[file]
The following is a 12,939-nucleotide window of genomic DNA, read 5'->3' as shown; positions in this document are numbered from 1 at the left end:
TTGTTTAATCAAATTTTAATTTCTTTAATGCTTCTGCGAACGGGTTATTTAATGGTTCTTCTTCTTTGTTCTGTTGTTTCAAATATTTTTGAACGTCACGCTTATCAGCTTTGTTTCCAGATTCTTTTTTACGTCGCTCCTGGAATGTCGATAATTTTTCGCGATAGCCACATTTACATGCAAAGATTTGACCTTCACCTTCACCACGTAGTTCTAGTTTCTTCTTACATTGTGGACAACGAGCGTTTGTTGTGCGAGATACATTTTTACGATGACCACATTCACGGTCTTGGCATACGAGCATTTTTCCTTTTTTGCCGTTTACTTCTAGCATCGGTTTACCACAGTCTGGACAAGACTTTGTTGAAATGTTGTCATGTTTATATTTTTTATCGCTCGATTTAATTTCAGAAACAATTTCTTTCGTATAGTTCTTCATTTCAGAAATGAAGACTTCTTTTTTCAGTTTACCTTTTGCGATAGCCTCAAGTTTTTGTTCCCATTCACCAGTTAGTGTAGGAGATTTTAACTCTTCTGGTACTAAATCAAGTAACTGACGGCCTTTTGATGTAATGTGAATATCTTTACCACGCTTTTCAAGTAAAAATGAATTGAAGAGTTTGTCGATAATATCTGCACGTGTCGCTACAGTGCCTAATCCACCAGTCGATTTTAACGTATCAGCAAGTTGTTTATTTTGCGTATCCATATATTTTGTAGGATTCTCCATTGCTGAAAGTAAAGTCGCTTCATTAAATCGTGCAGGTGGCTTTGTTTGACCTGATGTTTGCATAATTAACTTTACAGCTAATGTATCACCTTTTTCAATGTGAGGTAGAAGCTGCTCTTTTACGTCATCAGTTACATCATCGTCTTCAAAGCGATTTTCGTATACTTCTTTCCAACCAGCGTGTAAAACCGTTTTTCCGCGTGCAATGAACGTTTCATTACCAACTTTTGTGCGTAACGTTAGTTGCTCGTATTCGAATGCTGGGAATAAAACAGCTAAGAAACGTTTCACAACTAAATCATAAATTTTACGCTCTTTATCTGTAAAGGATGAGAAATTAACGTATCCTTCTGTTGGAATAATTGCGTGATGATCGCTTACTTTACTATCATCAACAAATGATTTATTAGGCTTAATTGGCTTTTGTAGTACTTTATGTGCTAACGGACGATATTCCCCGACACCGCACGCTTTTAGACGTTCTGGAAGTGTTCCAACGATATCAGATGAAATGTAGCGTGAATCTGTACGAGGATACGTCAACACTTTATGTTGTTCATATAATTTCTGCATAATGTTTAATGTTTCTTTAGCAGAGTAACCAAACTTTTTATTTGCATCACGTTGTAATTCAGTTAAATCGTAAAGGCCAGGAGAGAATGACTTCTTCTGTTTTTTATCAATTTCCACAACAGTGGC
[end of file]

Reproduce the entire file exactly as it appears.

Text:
The following is a 12,939-nucleotide window of genomic DNA, read 5'->3' as shown; positions in this document are numbered from 1 at the left end:
TTGTTTAATCAAATTTTAATTTCTTTAATGCTTCTGCGAACGGGTTATTTAATGGTTCTTCTTCTTTGTTCTGTTGTTTCAAATATTTTTGAACGTCACGCTTATCAGCTTTGTTTCCAGATTCTTTTTTACGTCGCTCCTGGAATGTCGATAATTTTTCGCGATAGCCACATTTACATGCAAAGATTTGACCTTCACCTTCACCACGTAGTTCTAGTTTCTTCTTACATTGTGGACAACGAGCGTTTGTTGTGCGAGATACATTTTTACGATGACCACATTCACGGTCTTGGCATACGAGCATTTTTCCTTTTTTGCCGTTTACTTCTAGCATCGGTTTACCACAGTCTGGACAAGACTTTGTTGAAATGTTGTCATGTTTATATTTTTTATCGCTCGATTTAATTTCAGAAACAATTTCTTTCGTATAGTTCTTCATTTCAGAAATGAAGACTTCTTTTTTCAGTTTACCTTTTGCGATAGCCTCAAGTTTTTGTTCCCATTCACCAGTTAGTGTAGGAGATTTTAACTCTTCTGGTACTAAATCAAGTAACTGACGGCCTTTTGATGTAATGTGAATATCTTTACCACGCTTTTCAAGTAAAAATGAATTGAAGAGTTTGTCGATAATATCTGCACGTGTCGCTACAGTGCCTAATCCACCAGTCGATTTTAACGTATCAGCAAGTTGTTTATTTTGCGTATCCATATATTTTGTAGGATTCTCCATTGCTGAAAGTAAAGTCGCTTCATTAAATCGTGCAGGTGGCTTTGTTTGACCTGATGTTTGCATAATTAACTTTACAGCTAATGTATCACCTTTTTCAATGTGAGGTAGAAGCTGCTCTTTTACGTCATCAGTTACATCATCGTCTTCAAAGCGATTTTCGTATACTTCTTTCCAACCAGCGTGTAAAACCGTTTTTCCGCGTGCAATGAACGTTTCATTACCAACTTTTGTGCGTAACGTTAGTTGCTCGTATTCGAATGCTGGGAATAAAACAGCTAAGAAACGTTTCACAACTAAATCATAAATTTTACGCTCTTTATCTGTAAAGGATGAGAAATTAACGTATCCTTCTGTTGGAATAATTGCGTGATGATCGCTTACTTTACTATCATCAACAAATGATTTATTAGGCTTAATTGGCTTTTGTAGTACTTTATGTGCTAACGGACGATATTCCCCGACACCGCACGCTTTTAGACGTTCTGGAAGTGTTCCAACGATATCAGATGAAATGTAGCGTGAATCTGTACGAGGATACGTCAACACTTTATGTTGTTCATATAATTTCTGCATAATGTTTAATGTTTCTTTAGCAGAGTAACCAAACTTTTTATTTGCATCACGTTGTAATTCAGTTAAATCGTAAAGGCCAGGAGAGAATGACTTCTTCTGTTTTTTATCAATTTCCACAACAGTGGC